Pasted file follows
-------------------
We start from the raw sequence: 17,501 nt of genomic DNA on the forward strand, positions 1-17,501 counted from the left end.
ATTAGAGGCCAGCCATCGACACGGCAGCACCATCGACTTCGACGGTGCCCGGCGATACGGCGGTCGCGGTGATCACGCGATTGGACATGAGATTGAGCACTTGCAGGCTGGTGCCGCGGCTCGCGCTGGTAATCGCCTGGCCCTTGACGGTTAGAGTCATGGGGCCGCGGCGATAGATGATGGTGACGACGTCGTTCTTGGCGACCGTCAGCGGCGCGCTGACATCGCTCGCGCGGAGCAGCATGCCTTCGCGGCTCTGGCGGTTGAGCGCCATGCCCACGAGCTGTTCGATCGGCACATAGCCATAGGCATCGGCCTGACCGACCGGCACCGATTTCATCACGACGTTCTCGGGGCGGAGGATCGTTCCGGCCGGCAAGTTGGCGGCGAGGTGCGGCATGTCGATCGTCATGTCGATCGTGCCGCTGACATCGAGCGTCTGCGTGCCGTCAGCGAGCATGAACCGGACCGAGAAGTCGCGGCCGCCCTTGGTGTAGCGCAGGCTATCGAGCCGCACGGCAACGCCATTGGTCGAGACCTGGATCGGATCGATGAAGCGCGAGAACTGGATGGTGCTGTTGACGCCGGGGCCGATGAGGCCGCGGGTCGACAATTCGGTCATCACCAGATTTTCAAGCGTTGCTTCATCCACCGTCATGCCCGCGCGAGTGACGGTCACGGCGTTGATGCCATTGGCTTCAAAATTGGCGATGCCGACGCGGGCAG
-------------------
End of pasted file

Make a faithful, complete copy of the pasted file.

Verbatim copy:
We start from the raw sequence: 17,501 nt of genomic DNA on the forward strand, positions 1-17,501 counted from the left end.
ATTAGAGGCCAGCCATCGACACGGCAGCACCATCGACTTCGACGGTGCCCGGCGATACGGCGGTCGCGGTGATCACGCGATTGGACATGAGATTGAGCACTTGCAGGCTGGTGCCGCGGCTCGCGCTGGTAATCGCCTGGCCCTTGACGGTTAGAGTCATGGGGCCGCGGCGATAGATGATGGTGACGACGTCGTTCTTGGCGACCGTCAGCGGCGCGCTGACATCGCTCGCGCGGAGCAGCATGCCTTCGCGGCTCTGGCGGTTGAGCGCCATGCCCACGAGCTGTTCGATCGGCACATAGCCATAGGCATCGGCCTGACCGACCGGCACCGATTTCATCACGACGTTCTCGGGGCGGAGGATCGTTCCGGCCGGCAAGTTGGCGGCGAGGTGCGGCATGTCGATCGTCATGTCGATCGTGCCGCTGACATCGAGCGTCTGCGTGCCGTCAGCGAGCATGAACCGGACCGAGAAGTCGCGGCCGCCCTTGGTGTAGCGCAGGCTATCGAGCCGCACGGCAACGCCATTGGTCGAGACCTGGATCGGATCGATGAAGCGCGAGAACTGGATGGTGCTGTTGACGCCGGGGCCGATGAGGCCGCGGGTCGACAATTCGGTCATCACCAGATTTTCAAGCGTTGCTTCATCCACCGTCATGCCCGCGCGAGTGACGGTCACGGCGTTGATGCCATTGGCTTCAAAATTGGCGATGCCGACGCGGGCAG